But what about when we can't earn a living?  

We have to be careful about reading this verse too literally, however: God does not guarantee us properity in this life, as St Robert Bellarmine reminds us:
It may happen, however, that some "who fear God," and "walk in his ways," may not be able to eat of the "labors of their hands," and have to endure hunger and thirst, by reason of their having been despoiled, or defrauded of their labor; but that will not bar the promise made in this passage; for if God sometimes lets his friends down so low that they would be glad to satisfy the cravings of their hunger with the fragments that fall from the table of the rich, as was the case with Lazarus, he will certainly give them some­thing better, far better, instead; and that is joy from tribulation...This is peculiarly applicable to the pil­grims, who "rejoice in the tribulation" of want and difficulties; "for they know tribulation worketh patience, and patience trial, and trial hope, and hope confoundeth not, because the charity of God is poured out into our hearts."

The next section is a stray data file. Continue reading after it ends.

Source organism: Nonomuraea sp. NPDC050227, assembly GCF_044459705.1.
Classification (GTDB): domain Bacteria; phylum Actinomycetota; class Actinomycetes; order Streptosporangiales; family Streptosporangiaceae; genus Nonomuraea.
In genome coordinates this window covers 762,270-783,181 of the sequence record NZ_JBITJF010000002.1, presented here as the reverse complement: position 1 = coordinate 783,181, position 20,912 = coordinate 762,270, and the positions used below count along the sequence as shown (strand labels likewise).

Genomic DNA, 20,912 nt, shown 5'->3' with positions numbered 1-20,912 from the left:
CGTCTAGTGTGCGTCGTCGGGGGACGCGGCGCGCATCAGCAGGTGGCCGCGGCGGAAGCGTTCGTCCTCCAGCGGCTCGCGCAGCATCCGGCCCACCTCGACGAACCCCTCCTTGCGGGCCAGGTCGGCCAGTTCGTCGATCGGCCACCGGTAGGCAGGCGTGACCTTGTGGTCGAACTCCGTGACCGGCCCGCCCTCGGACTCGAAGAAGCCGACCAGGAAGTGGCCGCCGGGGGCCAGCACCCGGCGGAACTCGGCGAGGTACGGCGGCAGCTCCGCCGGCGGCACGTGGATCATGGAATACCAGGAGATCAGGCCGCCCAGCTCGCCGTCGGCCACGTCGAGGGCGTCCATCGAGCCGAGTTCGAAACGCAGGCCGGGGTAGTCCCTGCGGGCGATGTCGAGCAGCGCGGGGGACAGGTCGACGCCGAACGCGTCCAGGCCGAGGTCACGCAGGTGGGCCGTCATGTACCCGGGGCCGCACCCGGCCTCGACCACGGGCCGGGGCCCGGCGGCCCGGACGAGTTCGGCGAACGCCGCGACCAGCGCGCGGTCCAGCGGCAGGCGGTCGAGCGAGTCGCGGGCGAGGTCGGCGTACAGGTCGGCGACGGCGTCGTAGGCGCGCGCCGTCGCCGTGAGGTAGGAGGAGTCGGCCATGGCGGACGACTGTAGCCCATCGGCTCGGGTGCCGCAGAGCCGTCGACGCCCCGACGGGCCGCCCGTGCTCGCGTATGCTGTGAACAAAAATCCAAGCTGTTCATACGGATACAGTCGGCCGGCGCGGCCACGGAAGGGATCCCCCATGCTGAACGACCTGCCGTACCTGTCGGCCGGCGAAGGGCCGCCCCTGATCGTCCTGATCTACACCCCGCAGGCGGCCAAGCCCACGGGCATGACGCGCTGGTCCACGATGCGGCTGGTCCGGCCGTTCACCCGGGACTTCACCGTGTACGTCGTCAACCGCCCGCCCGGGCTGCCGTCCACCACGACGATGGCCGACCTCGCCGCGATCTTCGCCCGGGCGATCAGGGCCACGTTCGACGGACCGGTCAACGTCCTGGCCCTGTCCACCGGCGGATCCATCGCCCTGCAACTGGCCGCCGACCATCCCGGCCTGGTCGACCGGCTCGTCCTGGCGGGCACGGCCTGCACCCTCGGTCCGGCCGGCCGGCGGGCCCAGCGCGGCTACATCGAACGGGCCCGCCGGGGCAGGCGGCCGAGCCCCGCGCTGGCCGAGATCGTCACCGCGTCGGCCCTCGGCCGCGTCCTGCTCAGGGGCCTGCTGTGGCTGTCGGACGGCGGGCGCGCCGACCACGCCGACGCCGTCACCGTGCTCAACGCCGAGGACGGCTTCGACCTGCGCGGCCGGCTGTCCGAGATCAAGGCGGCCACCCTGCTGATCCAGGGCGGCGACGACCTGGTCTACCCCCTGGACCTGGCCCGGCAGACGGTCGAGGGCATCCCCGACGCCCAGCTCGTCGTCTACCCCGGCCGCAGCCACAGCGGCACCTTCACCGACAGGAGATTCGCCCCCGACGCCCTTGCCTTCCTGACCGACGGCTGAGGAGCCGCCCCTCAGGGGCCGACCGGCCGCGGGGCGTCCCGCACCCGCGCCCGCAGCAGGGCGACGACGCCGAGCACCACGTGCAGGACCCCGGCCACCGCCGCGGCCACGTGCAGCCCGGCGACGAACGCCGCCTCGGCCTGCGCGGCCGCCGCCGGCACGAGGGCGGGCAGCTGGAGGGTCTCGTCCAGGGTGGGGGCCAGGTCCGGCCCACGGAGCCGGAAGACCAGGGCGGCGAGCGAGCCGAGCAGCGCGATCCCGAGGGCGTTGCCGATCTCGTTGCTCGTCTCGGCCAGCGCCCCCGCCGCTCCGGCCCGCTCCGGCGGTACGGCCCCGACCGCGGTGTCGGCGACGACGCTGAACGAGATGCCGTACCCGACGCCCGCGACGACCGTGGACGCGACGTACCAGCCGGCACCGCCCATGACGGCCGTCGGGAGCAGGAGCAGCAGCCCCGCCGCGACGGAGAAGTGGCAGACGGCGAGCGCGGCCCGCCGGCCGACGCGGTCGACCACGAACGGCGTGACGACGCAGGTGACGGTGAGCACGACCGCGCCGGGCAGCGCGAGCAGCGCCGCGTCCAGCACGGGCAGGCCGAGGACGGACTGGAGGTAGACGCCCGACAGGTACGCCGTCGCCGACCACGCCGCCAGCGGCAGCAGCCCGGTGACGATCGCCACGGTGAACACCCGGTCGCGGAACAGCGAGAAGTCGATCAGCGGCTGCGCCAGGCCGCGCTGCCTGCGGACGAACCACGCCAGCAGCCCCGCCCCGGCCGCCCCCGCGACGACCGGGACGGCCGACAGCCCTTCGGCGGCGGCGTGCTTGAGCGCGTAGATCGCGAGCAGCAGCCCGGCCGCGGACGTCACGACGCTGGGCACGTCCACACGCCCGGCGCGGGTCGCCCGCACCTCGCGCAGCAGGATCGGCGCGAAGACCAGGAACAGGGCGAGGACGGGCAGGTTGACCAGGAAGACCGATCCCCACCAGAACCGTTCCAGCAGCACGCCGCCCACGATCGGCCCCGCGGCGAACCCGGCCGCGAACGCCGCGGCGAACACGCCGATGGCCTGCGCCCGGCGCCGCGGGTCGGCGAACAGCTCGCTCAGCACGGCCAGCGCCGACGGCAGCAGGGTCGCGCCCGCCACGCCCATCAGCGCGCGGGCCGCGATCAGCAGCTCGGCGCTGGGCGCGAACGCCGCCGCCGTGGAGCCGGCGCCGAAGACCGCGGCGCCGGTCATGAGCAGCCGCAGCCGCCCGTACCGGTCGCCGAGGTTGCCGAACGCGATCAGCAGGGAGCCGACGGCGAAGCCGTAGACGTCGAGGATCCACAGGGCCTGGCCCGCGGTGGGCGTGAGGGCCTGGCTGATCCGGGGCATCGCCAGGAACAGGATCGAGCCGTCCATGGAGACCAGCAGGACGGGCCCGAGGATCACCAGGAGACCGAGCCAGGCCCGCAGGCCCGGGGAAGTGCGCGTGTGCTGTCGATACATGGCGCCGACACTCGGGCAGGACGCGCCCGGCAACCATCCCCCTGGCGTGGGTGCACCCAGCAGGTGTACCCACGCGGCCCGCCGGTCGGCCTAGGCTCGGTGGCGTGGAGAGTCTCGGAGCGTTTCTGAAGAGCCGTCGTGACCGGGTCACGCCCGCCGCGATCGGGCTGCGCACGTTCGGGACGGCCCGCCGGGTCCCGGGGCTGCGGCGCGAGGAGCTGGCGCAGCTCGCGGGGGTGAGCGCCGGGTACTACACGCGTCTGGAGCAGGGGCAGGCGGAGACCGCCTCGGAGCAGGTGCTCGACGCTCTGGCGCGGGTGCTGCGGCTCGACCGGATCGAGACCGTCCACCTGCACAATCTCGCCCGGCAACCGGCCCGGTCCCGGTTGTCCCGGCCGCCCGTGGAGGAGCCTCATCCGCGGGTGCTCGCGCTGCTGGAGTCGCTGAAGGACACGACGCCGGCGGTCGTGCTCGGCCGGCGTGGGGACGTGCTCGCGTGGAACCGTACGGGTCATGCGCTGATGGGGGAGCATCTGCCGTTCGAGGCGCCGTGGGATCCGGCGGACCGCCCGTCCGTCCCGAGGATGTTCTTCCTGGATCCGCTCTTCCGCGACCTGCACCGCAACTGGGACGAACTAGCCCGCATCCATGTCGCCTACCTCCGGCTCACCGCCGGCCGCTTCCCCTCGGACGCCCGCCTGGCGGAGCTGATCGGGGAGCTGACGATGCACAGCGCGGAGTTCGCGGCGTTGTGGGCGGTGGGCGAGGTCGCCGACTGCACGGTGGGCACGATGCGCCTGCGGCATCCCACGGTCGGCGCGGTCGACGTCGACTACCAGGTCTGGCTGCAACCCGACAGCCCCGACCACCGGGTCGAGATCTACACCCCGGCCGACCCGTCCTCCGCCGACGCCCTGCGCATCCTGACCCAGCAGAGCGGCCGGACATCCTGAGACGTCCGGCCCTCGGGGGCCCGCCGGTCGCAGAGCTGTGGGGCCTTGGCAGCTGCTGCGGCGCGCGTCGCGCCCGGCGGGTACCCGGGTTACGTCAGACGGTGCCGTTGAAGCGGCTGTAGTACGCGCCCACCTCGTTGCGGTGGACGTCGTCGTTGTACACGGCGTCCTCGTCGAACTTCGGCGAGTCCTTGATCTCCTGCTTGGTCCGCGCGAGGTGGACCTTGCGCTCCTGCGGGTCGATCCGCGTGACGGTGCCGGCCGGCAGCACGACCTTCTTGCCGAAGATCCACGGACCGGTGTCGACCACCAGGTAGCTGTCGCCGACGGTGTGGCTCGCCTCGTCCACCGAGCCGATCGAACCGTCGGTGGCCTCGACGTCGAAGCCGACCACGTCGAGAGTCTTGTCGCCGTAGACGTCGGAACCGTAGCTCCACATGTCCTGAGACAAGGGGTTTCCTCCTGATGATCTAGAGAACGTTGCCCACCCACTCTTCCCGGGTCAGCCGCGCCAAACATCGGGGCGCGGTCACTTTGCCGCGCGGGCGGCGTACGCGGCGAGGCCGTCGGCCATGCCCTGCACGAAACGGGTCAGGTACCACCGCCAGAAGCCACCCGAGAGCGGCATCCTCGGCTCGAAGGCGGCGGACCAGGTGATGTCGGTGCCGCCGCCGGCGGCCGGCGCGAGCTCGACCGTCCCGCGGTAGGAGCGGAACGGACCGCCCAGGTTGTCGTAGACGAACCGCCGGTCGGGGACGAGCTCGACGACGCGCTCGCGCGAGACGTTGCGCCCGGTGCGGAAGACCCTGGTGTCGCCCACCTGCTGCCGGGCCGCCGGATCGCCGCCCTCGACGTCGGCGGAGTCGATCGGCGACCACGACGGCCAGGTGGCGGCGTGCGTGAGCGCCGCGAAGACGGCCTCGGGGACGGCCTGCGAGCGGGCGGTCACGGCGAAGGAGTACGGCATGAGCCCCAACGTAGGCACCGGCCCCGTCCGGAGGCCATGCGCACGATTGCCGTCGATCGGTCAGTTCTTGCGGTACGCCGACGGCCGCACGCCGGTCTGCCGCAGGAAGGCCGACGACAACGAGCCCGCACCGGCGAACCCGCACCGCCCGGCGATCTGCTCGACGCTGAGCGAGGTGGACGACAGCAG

The promise of the verse, he argues, relates to the hereafter.

 The eternal fruits of our labour

Indeed, our true work in this world is not about earning the necessities of life, but rather the work of of building up the Church.  Cassiodorus for example says:
But by labours he wished to denote good works carried out in this world to yield a sweet banquet as the reward to come; for eating means being refreshed by some food, and rejoicing in its abundance. So these labours which consist of good works are apprehended at the resurrection when these words are heard: Come ye, blessed of my Fa­ther, possess you the kingdom prepared for you from the foundation of the world. A blessed banquet this, which is not digested by the stomach, but is maintained in eternity unconsumed.